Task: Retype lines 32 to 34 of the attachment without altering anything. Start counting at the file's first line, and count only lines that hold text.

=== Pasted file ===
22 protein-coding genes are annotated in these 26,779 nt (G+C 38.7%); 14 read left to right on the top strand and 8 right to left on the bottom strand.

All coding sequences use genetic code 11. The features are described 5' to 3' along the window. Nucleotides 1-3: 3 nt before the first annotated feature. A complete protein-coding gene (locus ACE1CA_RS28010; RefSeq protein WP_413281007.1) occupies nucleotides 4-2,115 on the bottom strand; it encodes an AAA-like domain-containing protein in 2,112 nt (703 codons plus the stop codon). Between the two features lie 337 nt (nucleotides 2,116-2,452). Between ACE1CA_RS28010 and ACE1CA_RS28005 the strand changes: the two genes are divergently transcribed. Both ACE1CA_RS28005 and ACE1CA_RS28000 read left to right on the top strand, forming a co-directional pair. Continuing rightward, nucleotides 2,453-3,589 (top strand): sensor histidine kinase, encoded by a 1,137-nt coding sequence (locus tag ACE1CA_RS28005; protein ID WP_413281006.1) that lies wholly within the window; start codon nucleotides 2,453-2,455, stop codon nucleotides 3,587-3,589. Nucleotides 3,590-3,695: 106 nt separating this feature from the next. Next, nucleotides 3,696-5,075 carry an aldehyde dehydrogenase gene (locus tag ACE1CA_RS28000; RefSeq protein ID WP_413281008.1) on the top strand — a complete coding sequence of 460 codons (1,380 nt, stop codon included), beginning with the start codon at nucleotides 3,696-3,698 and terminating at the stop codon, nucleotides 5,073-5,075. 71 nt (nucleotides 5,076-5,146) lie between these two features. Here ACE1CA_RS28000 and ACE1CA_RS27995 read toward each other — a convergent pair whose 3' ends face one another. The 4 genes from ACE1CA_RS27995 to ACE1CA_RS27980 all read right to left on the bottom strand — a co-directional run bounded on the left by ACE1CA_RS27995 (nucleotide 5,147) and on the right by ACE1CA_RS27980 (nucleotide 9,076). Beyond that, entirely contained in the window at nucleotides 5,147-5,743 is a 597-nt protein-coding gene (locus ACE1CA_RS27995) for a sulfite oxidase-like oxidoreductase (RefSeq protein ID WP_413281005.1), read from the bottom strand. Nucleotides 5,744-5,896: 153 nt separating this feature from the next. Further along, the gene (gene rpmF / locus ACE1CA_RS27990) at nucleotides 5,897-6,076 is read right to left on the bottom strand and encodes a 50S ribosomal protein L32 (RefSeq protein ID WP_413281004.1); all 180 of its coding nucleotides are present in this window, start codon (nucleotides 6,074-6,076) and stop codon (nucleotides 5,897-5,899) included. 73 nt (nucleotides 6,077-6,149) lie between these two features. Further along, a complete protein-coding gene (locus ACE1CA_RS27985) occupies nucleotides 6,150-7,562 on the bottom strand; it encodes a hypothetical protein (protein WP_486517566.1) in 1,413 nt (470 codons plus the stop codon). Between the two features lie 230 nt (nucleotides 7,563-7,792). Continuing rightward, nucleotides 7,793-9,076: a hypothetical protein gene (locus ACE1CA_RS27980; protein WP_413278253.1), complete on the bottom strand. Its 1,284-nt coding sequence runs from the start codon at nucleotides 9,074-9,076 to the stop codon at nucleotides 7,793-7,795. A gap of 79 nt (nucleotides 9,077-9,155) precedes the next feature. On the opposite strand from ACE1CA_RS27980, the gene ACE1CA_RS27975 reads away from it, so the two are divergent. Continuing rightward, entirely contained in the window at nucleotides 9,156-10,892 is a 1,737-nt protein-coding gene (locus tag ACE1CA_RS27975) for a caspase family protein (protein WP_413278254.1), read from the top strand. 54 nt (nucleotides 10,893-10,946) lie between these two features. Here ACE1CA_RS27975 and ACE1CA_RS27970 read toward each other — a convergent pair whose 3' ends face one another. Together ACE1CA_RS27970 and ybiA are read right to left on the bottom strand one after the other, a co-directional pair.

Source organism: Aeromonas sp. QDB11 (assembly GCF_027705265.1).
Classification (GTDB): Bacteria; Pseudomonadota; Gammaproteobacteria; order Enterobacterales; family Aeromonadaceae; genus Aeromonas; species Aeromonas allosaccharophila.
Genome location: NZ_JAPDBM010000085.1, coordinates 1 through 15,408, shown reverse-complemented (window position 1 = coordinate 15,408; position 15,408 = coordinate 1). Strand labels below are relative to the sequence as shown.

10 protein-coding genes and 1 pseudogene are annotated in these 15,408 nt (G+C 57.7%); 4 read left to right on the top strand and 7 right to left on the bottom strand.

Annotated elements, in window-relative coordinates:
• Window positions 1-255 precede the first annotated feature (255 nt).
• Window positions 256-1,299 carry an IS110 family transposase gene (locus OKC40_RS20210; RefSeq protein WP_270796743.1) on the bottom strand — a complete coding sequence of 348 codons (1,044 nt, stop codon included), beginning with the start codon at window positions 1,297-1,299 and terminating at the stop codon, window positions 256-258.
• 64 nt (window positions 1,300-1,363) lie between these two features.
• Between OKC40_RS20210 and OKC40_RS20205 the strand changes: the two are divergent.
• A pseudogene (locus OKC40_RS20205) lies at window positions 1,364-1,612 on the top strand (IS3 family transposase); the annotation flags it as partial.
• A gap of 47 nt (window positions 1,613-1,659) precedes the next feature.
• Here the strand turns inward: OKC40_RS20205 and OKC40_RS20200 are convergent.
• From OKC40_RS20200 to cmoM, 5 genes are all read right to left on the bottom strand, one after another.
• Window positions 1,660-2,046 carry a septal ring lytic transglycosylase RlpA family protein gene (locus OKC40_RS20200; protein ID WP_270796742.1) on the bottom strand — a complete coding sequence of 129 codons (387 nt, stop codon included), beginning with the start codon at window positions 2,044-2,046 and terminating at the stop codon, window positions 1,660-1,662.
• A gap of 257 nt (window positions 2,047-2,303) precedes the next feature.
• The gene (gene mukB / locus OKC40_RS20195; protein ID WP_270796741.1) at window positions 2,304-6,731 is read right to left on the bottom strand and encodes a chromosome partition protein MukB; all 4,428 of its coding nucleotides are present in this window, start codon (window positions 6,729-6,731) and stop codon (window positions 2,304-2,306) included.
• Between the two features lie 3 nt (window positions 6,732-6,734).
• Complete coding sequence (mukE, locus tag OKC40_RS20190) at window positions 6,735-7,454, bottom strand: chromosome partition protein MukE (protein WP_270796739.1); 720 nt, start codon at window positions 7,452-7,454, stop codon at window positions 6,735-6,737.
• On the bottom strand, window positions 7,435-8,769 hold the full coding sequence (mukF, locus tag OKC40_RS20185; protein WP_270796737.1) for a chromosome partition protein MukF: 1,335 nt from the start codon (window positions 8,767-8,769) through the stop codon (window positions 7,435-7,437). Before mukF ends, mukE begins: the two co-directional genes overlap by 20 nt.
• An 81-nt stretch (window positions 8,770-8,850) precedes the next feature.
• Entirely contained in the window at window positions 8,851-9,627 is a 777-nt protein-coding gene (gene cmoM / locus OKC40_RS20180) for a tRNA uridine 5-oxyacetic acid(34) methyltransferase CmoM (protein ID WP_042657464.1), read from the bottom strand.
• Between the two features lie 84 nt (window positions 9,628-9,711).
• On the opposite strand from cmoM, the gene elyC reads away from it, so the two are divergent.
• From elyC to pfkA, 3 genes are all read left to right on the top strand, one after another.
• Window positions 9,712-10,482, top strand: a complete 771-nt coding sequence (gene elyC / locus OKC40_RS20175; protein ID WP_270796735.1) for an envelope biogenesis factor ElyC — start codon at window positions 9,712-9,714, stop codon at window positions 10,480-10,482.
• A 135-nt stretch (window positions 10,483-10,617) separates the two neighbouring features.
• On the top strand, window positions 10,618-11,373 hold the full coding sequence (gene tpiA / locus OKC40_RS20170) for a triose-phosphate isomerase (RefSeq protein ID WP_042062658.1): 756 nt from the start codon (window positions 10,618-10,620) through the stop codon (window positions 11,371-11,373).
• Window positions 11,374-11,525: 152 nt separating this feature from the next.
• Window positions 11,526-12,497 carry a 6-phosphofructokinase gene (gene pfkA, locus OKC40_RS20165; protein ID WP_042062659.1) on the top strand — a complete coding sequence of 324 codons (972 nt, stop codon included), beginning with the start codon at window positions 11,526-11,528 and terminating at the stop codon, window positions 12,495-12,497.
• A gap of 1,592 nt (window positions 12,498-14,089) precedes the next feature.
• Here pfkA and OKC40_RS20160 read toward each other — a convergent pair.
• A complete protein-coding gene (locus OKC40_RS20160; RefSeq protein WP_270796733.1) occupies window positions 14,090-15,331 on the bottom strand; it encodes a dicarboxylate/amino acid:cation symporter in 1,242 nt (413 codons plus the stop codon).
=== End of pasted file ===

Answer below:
• A gap of 1,592 nt (window positions 12,498-14,089) precedes the next feature.
• Here pfkA and OKC40_RS20160 read toward each other — a convergent pair.
• A complete protein-coding gene (locus OKC40_RS20160; RefSeq protein WP_270796733.1) occupies window positions 14,090-15,331 on the bottom strand; it encodes a dicarboxylate/amino acid:cation symporter in 1,242 nt (413 codons plus the stop codon).